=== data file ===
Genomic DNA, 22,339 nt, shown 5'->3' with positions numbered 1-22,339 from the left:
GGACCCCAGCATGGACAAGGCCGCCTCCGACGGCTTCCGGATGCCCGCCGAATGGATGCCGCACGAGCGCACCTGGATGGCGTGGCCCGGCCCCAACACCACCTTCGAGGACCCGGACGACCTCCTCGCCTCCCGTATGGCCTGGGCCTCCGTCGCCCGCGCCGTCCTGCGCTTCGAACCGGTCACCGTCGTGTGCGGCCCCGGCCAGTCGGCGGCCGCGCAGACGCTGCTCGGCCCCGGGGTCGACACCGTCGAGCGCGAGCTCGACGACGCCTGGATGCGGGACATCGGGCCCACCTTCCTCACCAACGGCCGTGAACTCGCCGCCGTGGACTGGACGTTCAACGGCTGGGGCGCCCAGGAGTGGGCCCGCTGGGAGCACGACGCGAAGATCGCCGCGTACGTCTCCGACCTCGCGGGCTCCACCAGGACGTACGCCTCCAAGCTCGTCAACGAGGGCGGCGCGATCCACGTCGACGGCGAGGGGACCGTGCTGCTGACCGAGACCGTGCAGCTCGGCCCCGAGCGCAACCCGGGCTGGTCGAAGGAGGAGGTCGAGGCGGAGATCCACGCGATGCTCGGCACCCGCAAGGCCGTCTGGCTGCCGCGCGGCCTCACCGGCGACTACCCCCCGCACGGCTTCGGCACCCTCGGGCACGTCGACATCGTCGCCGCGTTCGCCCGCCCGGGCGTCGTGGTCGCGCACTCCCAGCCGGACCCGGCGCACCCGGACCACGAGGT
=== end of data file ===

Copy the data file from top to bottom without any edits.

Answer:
Genomic DNA, 22,339 nt, shown 5'->3' with positions numbered 1-22,339 from the left:
GGACCCCAGCATGGACAAGGCCGCCTCCGACGGCTTCCGGATGCCCGCCGAATGGATGCCGCACGAGCGCACCTGGATGGCGTGGCCCGGCCCCAACACCACCTTCGAGGACCCGGACGACCTCCTCGCCTCCCGTATGGCCTGGGCCTCCGTCGCCCGCGCCGTCCTGCGCTTCGAACCGGTCACCGTCGTGTGCGGCCCCGGCCAGTCGGCGGCCGCGCAGACGCTGCTCGGCCCCGGGGTCGACACCGTCGAGCGCGAGCTCGACGACGCCTGGATGCGGGACATCGGGCCCACCTTCCTCACCAACGGCCGTGAACTCGCCGCCGTGGACTGGACGTTCAACGGCTGGGGCGCCCAGGAGTGGGCCCGCTGGGAGCACGACGCGAAGATCGCCGCGTACGTCTCCGACCTCGCGGGCTCCACCAGGACGTACGCCTCCAAGCTCGTCAACGAGGGCGGCGCGATCCACGTCGACGGCGAGGGGACCGTGCTGCTGACCGAGACCGTGCAGCTCGGCCCCGAGCGCAACCCGGGCTGGTCGAAGGAGGAGGTCGAGGCGGAGATCCACGCGATGCTCGGCACCCGCAAGGCCGTCTGGCTGCCGCGCGGCCTCACCGGCGACTACCCCCCGCACGGCTTCGGCACCCTCGGGCACGTCGACATCGTCGCCGCGTTCGCCCGCCCGGGCGTCGTGGTCGCGCACTCCCAGCCGGACCCGGCGCACCCGGACCACGAGGT